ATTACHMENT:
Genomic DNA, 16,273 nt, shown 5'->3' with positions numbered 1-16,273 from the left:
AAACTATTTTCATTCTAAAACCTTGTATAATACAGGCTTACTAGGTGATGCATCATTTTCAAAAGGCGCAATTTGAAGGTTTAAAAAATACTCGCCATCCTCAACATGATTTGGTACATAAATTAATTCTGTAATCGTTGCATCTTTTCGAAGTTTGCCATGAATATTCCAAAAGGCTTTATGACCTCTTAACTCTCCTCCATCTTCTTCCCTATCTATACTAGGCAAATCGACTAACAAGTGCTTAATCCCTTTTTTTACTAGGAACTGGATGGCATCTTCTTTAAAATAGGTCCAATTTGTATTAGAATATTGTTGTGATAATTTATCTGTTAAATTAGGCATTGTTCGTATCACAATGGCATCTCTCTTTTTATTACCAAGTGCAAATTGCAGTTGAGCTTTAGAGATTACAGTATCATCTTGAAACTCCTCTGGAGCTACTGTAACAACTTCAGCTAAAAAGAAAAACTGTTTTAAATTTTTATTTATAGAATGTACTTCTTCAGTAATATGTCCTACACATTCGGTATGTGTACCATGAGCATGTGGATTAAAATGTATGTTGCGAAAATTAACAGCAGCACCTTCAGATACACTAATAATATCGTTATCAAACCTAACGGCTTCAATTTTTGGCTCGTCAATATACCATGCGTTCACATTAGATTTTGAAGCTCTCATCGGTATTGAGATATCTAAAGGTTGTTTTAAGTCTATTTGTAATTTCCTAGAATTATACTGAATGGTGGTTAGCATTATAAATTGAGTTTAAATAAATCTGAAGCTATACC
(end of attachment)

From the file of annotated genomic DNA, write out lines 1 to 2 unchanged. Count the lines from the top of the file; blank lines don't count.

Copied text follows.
Genomic DNA, 16,273 nt, shown 5'->3' with positions numbered 1-16,273 from the left:
AAACTATTTTCATTCTAAAACCTTGTATAATACAGGCTTACTAGGTGATGCATCATTTTCAAAAGGCGCAATTTGAAGGTTTAAAAAATACTCGCCATCCTCAACATGATTTGGTACATAAATTAATTCTGTAATCGTTGCATCTTTTCGAAGTTTGCCATGAATATTCCAAAAGGCTTTATGACCTCTTAACTCTCCTCCATCTTCTTCCCTATCTATACTAGGCAAATCGACTAACAAGTGCTTAATCCCTTTTTTTACTAGGAACTGGATGGCATCTTCTTTAAAATAGGTCCAATTTGTATTAGAATATTGTTGTGATAATTTATCTGTTAAATTAGGCATTGTTCGTATCACAATGGCATCTCTCTTTTTATTACCAAGTGCAAATTGCAGTTGAGCTTTAGAGATTACAGTATCATCTTGAAACTCCTCTGGAGCTACTGTAACAACTTCAGCTAAAAAGAAAAACTGTTTTAAATTTTTATTTATAGAATGTACTTCTTCAGTAATATGTCCTACACATTCGGTATGTGTACCATGAGCATGTGGATTAAAATGTATGTTGCGAAAATTAACAGCAGCACCTTCAGATACACTAATAATATCGTTATCAAACCTAACGGCTTCAATTTTTGGCTCGTCAATATACCATGCGTTCACATTAGATTTTGAAGCTCTCATCGGTATTGAGATATCTAAAGGTTGTTTTAAGTCTATTTGTAATTTCCTAGAATTATACTGAATGGTGGTTAGCATTATAAATTGAGTTTAAATAAATCTGAAGCTATACC